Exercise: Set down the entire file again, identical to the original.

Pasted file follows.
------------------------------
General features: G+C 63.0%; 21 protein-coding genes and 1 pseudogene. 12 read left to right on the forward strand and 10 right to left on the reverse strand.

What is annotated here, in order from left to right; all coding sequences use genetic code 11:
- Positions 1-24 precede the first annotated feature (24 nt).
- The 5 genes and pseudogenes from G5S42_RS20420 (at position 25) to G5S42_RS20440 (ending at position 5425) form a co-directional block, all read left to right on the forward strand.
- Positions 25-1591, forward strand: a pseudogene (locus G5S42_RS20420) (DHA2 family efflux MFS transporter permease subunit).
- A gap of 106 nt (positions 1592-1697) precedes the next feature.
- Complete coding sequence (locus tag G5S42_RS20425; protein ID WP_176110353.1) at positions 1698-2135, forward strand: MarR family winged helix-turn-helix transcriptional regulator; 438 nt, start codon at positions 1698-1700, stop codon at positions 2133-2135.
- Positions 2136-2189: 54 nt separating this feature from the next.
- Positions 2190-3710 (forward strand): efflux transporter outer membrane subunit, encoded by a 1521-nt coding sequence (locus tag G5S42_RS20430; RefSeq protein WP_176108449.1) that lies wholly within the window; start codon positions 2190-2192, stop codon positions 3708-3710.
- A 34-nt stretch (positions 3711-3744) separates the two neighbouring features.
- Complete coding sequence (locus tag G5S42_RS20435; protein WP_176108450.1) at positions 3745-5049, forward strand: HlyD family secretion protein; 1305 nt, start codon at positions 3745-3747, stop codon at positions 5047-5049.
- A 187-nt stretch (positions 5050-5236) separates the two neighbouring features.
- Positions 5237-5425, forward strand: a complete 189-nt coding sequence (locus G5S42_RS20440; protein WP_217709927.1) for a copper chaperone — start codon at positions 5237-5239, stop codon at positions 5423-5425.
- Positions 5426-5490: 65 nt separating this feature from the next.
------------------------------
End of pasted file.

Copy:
General features: G+C 63.0%; 21 protein-coding genes and 1 pseudogene. 12 read left to right on the forward strand and 10 right to left on the reverse strand.

What is annotated here, in order from left to right; all coding sequences use genetic code 11:
- Positions 1-24 precede the first annotated feature (24 nt).
- The 5 genes and pseudogenes from G5S42_RS20420 (at position 25) to G5S42_RS20440 (ending at position 5425) form a co-directional block, all read left to right on the forward strand.
- Positions 25-1591, forward strand: a pseudogene (locus G5S42_RS20420) (DHA2 family efflux MFS transporter permease subunit).
- A gap of 106 nt (positions 1592-1697) precedes the next feature.
- Complete coding sequence (locus tag G5S42_RS20425; protein ID WP_176110353.1) at positions 1698-2135, forward strand: MarR family winged helix-turn-helix transcriptional regulator; 438 nt, start codon at positions 1698-1700, stop codon at positions 2133-2135.
- Positions 2136-2189: 54 nt separating this feature from the next.
- Positions 2190-3710 (forward strand): efflux transporter outer membrane subunit, encoded by a 1521-nt coding sequence (locus tag G5S42_RS20430; RefSeq protein WP_176108449.1) that lies wholly within the window; start codon positions 2190-2192, stop codon positions 3708-3710.
- A 34-nt stretch (positions 3711-3744) separates the two neighbouring features.
- Complete coding sequence (locus tag G5S42_RS20435; protein WP_176108450.1) at positions 3745-5049, forward strand: HlyD family secretion protein; 1305 nt, start codon at positions 3745-3747, stop codon at positions 5047-5049.
- A 187-nt stretch (positions 5050-5236) separates the two neighbouring features.
- Positions 5237-5425, forward strand: a complete 189-nt coding sequence (locus G5S42_RS20440; protein WP_217709927.1) for a copper chaperone — start codon at positions 5237-5239, stop codon at positions 5423-5425.
- Positions 5426-5490: 65 nt separating this feature from the next.